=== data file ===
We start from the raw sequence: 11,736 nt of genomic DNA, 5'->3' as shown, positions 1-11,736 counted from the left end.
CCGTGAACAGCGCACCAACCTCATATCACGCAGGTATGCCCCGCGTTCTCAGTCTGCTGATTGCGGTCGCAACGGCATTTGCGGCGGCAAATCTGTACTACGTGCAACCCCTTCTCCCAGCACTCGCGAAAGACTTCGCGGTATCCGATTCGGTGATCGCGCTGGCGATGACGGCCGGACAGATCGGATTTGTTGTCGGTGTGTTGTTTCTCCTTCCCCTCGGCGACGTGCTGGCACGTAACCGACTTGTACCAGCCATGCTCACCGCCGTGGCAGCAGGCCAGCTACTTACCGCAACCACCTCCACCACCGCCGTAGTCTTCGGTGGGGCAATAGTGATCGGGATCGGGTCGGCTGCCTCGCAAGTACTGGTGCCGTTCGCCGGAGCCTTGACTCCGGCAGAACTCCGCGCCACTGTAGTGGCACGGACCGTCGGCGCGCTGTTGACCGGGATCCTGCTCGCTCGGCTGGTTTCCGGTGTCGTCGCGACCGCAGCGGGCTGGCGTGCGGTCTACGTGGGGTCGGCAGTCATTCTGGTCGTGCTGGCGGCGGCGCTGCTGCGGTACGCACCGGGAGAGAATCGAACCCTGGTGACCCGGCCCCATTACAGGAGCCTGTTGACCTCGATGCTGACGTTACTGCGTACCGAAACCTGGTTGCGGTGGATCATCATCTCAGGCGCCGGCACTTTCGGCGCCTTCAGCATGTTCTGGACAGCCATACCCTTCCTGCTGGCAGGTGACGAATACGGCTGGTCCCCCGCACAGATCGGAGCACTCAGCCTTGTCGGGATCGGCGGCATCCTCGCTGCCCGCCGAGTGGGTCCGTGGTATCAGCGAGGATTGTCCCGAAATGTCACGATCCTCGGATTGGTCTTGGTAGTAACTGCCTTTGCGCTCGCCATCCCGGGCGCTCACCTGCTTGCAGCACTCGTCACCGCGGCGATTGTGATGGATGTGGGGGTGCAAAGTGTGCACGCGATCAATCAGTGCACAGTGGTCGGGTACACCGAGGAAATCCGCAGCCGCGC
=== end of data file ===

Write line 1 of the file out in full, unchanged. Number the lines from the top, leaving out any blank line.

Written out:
We start from the raw sequence: 11,736 nt of genomic DNA, 5'->3' as shown, positions 1-11,736 counted from the left end.